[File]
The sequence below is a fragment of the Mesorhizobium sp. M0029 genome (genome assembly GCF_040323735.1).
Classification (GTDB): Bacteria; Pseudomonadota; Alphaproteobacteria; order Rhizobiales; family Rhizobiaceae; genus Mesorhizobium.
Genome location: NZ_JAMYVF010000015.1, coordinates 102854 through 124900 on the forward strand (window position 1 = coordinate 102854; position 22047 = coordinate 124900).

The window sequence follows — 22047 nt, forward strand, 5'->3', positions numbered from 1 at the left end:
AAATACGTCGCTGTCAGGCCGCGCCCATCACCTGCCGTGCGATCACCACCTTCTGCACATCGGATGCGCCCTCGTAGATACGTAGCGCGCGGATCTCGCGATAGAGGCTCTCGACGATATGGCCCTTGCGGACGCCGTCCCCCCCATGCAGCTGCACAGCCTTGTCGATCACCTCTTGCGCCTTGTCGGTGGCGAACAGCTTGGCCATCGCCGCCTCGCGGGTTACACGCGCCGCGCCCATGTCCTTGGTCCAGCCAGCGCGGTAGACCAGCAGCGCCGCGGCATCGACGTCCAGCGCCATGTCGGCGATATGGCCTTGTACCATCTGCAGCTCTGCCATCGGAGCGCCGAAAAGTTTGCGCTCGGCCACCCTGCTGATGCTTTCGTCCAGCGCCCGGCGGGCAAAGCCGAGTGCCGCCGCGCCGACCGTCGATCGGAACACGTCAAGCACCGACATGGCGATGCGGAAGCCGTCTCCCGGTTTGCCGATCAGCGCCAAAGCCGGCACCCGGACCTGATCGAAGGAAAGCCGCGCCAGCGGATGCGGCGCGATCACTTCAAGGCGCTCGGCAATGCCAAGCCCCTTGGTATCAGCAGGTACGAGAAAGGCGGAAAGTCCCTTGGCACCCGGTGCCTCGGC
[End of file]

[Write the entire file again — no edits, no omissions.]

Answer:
The sequence below is a fragment of the Mesorhizobium sp. M0029 genome (genome assembly GCF_040323735.1).
Classification (GTDB): Bacteria; Pseudomonadota; Alphaproteobacteria; order Rhizobiales; family Rhizobiaceae; genus Mesorhizobium.
Genome location: NZ_JAMYVF010000015.1, coordinates 102854 through 124900 on the forward strand (window position 1 = coordinate 102854; position 22047 = coordinate 124900).

The window sequence follows — 22047 nt, forward strand, 5'->3', positions numbered from 1 at the left end:
AAATACGTCGCTGTCAGGCCGCGCCCATCACCTGCCGTGCGATCACCACCTTCTGCACATCGGATGCGCCCTCGTAGATACGTAGCGCGCGGATCTCGCGATAGAGGCTCTCGACGATATGGCCCTTGCGGACGCCGTCCCCCCCATGCAGCTGCACAGCCTTGTCGATCACCTCTTGCGCCTTGTCGGTGGCGAACAGCTTGGCCATCGCCGCCTCGCGGGTTACACGCGCCGCGCCCATGTCCTTGGTCCAGCCAGCGCGGTAGACCAGCAGCGCCGCGGCATCGACGTCCAGCGCCATGTCGGCGATATGGCCTTGTACCATCTGCAGCTCTGCCATCGGAGCGCCGAAAAGTTTGCGCTCGGCCACCCTGCTGATGCTTTCGTCCAGCGCCCGGCGGGCAAAGCCGAGTGCCGCCGCGCCGACCGTCGATCGGAACACGTCAAGCACCGACATGGCGATGCGGAAGCCGTCTCCCGGTTTGCCGATCAGCGCCAAAGCCGGCACCCGGACCTGATCGAAGGAAAGCCGCGCCAGCGGATGCGGCGCGATCACTTCAAGGCGCTCGGCAATGCCAAGCCCCTTGGTATCAGCAGGTACGAGAAAGGCGGAAAGTCCCTTGGCACCCGGTGCCTCGGC